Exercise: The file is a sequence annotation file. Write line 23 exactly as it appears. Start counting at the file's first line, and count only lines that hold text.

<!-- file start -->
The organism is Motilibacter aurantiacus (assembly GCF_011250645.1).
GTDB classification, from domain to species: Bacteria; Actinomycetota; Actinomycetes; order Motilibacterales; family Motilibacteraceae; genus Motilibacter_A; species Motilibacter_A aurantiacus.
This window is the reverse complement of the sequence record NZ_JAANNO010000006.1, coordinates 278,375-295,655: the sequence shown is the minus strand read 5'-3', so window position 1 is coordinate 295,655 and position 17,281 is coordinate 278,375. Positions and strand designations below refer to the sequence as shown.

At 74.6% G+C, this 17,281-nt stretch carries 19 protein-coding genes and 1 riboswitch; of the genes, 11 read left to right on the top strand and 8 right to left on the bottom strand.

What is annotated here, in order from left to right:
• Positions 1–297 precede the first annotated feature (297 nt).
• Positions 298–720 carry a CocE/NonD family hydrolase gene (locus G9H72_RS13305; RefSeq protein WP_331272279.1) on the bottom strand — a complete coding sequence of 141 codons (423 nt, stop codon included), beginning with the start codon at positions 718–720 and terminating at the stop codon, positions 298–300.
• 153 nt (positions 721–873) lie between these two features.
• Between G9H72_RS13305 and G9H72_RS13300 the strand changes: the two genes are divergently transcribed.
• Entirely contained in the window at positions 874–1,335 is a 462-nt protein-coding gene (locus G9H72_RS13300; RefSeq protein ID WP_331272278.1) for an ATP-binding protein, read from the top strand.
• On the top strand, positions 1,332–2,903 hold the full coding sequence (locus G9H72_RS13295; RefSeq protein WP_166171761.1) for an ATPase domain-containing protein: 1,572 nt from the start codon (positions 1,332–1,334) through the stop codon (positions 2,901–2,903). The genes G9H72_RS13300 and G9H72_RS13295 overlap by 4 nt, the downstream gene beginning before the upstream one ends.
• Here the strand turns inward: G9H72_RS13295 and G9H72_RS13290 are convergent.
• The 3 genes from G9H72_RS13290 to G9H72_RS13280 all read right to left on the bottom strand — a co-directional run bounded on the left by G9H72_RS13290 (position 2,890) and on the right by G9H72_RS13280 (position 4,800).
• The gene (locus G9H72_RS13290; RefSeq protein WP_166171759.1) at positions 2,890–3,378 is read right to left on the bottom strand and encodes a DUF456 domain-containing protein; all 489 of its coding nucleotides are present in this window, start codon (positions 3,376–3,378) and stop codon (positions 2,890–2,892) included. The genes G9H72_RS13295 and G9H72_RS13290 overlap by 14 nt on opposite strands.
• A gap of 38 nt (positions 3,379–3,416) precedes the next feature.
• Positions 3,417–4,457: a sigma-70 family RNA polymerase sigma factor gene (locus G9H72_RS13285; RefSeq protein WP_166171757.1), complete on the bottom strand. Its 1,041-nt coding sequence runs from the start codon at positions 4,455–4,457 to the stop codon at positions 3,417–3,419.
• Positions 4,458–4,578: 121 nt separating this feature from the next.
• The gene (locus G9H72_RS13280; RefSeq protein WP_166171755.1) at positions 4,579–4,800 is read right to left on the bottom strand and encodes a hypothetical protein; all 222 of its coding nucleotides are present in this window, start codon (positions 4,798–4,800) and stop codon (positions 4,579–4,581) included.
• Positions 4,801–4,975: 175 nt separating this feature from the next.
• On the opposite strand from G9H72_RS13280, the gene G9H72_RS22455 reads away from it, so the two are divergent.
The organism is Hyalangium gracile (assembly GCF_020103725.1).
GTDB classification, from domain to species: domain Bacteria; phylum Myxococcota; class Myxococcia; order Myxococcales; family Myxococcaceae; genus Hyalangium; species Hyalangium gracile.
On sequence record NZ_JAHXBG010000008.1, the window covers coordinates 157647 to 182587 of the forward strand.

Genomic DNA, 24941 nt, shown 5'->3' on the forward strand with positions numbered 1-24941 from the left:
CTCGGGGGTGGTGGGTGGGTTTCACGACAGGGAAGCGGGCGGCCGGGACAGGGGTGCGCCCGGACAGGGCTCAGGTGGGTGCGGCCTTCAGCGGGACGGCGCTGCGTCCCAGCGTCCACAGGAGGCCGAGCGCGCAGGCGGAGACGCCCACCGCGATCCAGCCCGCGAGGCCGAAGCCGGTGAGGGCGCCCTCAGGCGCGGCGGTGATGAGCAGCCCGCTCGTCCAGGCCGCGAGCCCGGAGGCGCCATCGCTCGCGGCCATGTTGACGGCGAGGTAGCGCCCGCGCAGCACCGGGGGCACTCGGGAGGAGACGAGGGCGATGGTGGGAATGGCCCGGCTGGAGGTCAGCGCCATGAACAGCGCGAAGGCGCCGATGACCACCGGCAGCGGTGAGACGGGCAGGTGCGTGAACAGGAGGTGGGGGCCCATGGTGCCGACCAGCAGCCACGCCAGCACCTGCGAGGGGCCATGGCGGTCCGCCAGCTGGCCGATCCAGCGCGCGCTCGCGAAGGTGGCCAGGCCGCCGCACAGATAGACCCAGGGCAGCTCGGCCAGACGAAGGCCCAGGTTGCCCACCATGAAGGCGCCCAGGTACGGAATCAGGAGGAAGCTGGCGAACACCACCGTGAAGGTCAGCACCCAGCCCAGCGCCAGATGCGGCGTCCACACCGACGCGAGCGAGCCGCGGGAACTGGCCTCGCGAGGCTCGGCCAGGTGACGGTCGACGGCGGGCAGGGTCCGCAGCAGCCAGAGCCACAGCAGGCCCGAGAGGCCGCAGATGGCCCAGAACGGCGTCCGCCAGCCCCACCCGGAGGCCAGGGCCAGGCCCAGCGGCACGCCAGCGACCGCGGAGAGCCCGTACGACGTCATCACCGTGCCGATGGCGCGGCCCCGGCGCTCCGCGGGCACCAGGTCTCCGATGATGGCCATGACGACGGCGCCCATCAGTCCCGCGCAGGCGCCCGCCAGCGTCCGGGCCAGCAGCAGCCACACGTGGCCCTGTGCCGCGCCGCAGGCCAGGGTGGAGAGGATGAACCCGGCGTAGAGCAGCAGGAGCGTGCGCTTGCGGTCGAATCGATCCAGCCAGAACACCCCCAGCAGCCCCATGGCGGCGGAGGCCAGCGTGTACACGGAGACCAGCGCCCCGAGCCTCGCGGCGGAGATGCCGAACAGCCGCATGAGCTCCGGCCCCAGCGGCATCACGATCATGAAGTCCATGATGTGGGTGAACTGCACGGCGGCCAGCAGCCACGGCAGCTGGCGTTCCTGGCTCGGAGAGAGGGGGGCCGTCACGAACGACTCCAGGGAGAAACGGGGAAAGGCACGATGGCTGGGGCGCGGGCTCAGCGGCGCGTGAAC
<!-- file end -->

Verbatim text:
On sequence record NZ_JAHXBG010000008.1, the window covers coordinates 157647 to 182587 of the forward strand.